At the protest, a few people lighted a small fire in the Market House that caused some damage. The mayor said he knew that his community would have to once again discuss what to do with the Market House — but now was not the time.

“It was very sensitive, and the last thing that I want to do is inflame any emotions on either side of that,” said Colvin, whose grandmother told him that his great-great-grandfather was sold at the Market House. “So I’ve intentionally kind of held that conversation until some of that died down.”

But then more than 120,000 people signed a petition calling for the demolition of the Market House. A diverse coalition of local religious leaders signed a letter calling for the same — forcing the formal conversation. The council has organized a review committee to study the issue and provide a recommendation.

“We’ll have to at some point try to come up with a compromise, a solution that doesn’t cause a divide in our community for several years,” Colvin said. “It’s going to be very difficult, and we have to be very strategic with how we do it.”

In late June, two weeks after thousands gathered to mourn Floyd at a memorial service in nearby Raeford, N.C., the council met and took up the question of painting messages of solidarity in yellow paint on downtown streets, as many larger cities have done.

While some members wanted to paint “Black Lives Matter,” others advocated for less-charged phrases like: “Equality now,” “End racism,” “One nation, one people” and “Choose love.”

Council member Johnny Dawkins, the only white man on the council and the son of Fayetteville’s longest-serving mayor, said he couldn’t vote for “Black Lives Matter.” He said he believes the organization was founded by Marxists. Yet, he said, the council needed “to show some type of willingness to acknowledge across this city that black lives matter.”

“I’m a praying man, so I prayed on it, and it came to me that I could say ‘Black lives do matter’ or ‘Black lives must matter,’ ” said Dawkins, 61, who plans to vote for Trump a second time this fall.

Davis, the black veteran and pastor, agreed with Dawkins’s reservations.

“I feel uncomfortable saying ‘Black lives matter,’ ” Davis said at the meeting. “I am down for ‘Black lives do matter.’ . . . I am upset that unity is not a part of what we’re doing because at the end of the day, we’re a city that’s half one and half the other.” (He did not respond to later requests for comment.)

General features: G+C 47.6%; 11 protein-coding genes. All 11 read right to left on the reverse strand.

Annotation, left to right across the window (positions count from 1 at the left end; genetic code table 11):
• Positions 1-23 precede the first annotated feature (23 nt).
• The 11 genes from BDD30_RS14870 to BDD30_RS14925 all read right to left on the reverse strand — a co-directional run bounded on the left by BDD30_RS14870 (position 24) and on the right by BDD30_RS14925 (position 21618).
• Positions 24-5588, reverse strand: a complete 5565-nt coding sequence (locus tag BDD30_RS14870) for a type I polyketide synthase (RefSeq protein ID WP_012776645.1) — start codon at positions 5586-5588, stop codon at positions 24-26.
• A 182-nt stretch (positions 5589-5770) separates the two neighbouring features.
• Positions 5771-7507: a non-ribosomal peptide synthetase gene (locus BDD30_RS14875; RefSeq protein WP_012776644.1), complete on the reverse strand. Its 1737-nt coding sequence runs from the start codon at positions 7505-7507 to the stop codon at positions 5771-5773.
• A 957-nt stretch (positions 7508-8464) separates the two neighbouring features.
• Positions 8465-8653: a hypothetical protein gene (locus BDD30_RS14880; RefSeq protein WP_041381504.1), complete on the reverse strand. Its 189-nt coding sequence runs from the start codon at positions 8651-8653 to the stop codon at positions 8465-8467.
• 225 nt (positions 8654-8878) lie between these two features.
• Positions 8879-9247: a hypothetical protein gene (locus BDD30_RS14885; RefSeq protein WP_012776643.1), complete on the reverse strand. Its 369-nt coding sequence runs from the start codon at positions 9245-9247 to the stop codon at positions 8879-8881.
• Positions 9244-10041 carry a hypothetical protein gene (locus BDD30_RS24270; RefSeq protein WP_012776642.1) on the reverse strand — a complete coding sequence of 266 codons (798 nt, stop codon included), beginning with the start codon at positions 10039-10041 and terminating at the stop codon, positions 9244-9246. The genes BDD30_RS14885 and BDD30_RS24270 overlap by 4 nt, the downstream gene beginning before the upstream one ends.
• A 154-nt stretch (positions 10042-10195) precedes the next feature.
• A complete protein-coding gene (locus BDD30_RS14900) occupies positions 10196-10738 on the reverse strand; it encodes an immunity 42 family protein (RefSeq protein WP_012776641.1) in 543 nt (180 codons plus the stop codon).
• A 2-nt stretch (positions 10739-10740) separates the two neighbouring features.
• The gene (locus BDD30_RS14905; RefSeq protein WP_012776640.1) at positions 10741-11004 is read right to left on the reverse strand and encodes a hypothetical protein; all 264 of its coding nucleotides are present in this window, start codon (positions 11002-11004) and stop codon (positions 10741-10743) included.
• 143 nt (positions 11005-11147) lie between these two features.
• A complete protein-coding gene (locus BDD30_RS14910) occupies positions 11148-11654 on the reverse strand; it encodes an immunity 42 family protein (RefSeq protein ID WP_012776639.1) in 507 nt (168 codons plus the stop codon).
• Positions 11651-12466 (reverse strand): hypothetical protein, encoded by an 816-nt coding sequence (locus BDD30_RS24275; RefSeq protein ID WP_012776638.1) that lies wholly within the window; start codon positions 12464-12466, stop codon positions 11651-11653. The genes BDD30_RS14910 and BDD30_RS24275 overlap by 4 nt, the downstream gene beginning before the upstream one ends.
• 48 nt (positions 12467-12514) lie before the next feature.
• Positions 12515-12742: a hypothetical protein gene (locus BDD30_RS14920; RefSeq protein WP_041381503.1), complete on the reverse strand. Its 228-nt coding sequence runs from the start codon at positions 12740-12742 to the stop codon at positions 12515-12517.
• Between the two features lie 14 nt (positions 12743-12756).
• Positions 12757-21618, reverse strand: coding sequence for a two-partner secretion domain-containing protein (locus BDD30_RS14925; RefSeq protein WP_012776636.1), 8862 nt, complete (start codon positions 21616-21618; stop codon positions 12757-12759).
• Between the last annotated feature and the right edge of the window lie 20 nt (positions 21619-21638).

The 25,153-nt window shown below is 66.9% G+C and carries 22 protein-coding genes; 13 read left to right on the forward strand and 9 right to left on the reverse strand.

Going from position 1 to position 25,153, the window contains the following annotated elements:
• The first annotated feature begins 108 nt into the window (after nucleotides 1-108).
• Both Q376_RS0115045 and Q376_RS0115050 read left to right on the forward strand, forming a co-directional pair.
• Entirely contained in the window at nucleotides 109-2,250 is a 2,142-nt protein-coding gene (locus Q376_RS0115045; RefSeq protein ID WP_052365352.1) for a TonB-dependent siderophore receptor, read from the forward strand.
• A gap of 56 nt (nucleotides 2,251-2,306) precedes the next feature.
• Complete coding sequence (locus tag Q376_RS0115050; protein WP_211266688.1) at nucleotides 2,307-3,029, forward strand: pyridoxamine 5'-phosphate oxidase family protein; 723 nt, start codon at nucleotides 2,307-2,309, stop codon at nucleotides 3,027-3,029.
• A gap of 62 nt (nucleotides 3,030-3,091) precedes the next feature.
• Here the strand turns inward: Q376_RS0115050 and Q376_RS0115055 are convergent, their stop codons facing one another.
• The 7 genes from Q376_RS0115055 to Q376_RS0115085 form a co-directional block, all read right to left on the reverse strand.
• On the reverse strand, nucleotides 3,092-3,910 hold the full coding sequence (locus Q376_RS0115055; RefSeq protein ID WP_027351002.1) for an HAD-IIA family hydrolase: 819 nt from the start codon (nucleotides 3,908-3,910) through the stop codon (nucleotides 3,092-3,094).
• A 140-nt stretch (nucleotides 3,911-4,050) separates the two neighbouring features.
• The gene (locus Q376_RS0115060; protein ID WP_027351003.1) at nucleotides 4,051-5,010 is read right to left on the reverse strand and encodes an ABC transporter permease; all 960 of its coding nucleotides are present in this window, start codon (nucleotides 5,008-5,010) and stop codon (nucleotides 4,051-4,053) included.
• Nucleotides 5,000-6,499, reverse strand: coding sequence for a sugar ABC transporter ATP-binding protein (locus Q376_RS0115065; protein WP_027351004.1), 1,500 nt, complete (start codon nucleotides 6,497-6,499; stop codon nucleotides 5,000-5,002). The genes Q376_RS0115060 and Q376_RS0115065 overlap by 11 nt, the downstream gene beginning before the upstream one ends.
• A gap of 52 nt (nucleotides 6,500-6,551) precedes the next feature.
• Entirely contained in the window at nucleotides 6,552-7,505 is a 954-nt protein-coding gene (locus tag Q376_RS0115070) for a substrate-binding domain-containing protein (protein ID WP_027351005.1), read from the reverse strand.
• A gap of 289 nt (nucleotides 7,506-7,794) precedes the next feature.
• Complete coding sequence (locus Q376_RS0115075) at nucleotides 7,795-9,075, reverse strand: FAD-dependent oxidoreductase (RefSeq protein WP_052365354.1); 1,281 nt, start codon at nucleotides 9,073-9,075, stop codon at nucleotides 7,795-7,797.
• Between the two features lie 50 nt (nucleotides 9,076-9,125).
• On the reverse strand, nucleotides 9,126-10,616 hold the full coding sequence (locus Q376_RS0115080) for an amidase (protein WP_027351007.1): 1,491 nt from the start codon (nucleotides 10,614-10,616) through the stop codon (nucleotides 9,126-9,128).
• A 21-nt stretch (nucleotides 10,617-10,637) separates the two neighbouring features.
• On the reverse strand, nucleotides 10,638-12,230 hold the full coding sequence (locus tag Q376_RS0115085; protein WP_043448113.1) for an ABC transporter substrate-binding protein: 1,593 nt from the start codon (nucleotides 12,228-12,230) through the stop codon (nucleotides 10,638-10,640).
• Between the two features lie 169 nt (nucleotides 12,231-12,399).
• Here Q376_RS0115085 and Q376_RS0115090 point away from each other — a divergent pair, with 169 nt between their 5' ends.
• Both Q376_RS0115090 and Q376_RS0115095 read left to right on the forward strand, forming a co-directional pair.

Several other black members said that while they would prefer “Black Lives Matter” — which was also the preference of leaders of the downtown district — they didn’t have a problem with adding “do.” That wording was approved unanimously.

Council member Tisha Waddell, who is black, said she was “amenable” to others’ desires to “delineate from the movement.”

“I hope that we will make this move, and we will move on,” said Waddell, 41.

Council member Shakeyla Ingram, a 29-year-old black woman elected in November, had been pushing for “Black Lives Matter” behind the scenes and didn’t understand why her fellow members were falling in line behind the “do” option. She debated voting against the watered-down expression.

“But then I said: ‘Do’ means something. . . . When you say ‘Black lives do matter,’ you emphasize that, you make sure that it has meaning,” she said after the meeting. “So that’s why I was able to support it.”

It was late in the night when members walked to the parking lot, where a few activists were waiting. Ingram and Davis stopped to answer questions while armed police officers watched.

After their conversation about the wording to be painted near the Market House, Mario Benavente, a 30-year-old Latino law school student, asked Davis how council members could stand by as the police arrested protesters for failing to disperse — throwing into the legal system more people of color, including the black activist standing next to him.

“When a police officer asks you to leave an area, you have to obey,” Davis said.

“So Rosa Parks should have gotten up?” Benavente responded.

Davis countered that Martin Luther King Jr. “got arrested for his cause.”

Benavente noted that back then, King “had the worse kind of representatives elected, he had the worst kinds of juries, worse kind of judges — we don’t live in that age anymore.”

“You need law, order, and you need a smooth hand to transition this,” Davis said. “I’m not for breaking the law. I’m not going to support that.”

The conversation turned to police reforms. Davis said that the city’s police department is already better than most and that change takes time.

“Policy ain’t like a microwave — I know a lot of you are microwave kids. I’m 47, okay? It don’t happen overnight,” he said. “It takes time to develop policy, it takes time to vet policy.”

As the activists pushed him to say how much time, a heavy rain ended the conversation.

A week later, volunteers painted the words on the circular roadway that surrounds the Market House: “Black lives do matter.”